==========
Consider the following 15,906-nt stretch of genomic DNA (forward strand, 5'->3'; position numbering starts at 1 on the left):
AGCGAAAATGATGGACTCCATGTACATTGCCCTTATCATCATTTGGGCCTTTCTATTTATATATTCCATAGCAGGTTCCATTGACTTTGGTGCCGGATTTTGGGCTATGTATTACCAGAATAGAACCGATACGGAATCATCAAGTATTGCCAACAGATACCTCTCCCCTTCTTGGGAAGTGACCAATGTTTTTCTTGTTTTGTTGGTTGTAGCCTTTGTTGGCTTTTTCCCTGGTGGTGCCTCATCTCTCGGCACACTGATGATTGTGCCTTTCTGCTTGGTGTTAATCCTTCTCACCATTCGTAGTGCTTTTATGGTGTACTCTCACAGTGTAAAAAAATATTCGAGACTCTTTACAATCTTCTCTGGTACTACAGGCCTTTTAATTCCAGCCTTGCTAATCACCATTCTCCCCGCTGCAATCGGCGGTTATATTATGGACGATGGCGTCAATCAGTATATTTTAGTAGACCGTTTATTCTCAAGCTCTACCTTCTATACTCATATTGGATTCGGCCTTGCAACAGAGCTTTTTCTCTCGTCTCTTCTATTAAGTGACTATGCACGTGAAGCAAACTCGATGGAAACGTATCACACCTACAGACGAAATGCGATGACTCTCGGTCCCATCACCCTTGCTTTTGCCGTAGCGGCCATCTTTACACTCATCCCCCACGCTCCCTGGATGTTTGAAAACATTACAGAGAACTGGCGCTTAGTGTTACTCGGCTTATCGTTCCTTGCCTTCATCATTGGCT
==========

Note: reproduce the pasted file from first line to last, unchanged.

Consider the following 15,906-nt stretch of genomic DNA (forward strand, 5'->3'; position numbering starts at 1 on the left):
AGCGAAAATGATGGACTCCATGTACATTGCCCTTATCATCATTTGGGCCTTTCTATTTATATATTCCATAGCAGGTTCCATTGACTTTGGTGCCGGATTTTGGGCTATGTATTACCAGAATAGAACCGATACGGAATCATCAAGTATTGCCAACAGATACCTCTCCCCTTCTTGGGAAGTGACCAATGTTTTTCTTGTTTTGTTGGTTGTAGCCTTTGTTGGCTTTTTCCCTGGTGGTGCCTCATCTCTCGGCACACTGATGATTGTGCCTTTCTGCTTGGTGTTAATCCTTCTCACCATTCGTAGTGCTTTTATGGTGTACTCTCACAGTGTAAAAAAATATTCGAGACTCTTTACAATCTTCTCTGGTACTACAGGCCTTTTAATTCCAGCCTTGCTAATCACCATTCTCCCCGCTGCAATCGGCGGTTATATTATGGACGATGGCGTCAATCAGTATATTTTAGTAGACCGTTTATTCTCAAGCTCTACCTTCTATACTCATATTGGATTCGGCCTTGCAACAGAGCTTTTTCTCTCGTCTCTTCTATTAAGTGACTATGCACGTGAAGCAAACTCGATGGAAACGTATCACACCTACAGACGAAATGCGATGACTCTCGGTCCCATCACCCTTGCTTTTGCCGTAGCGGCCATCTTTACACTCATCCCCCACGCTCCCTGGATGTTTGAAAACATTACAGAGAACTGGCGCTTAGTGTTACTCGGCTTATCGTTCCTTGCCTTCATCATTGGCT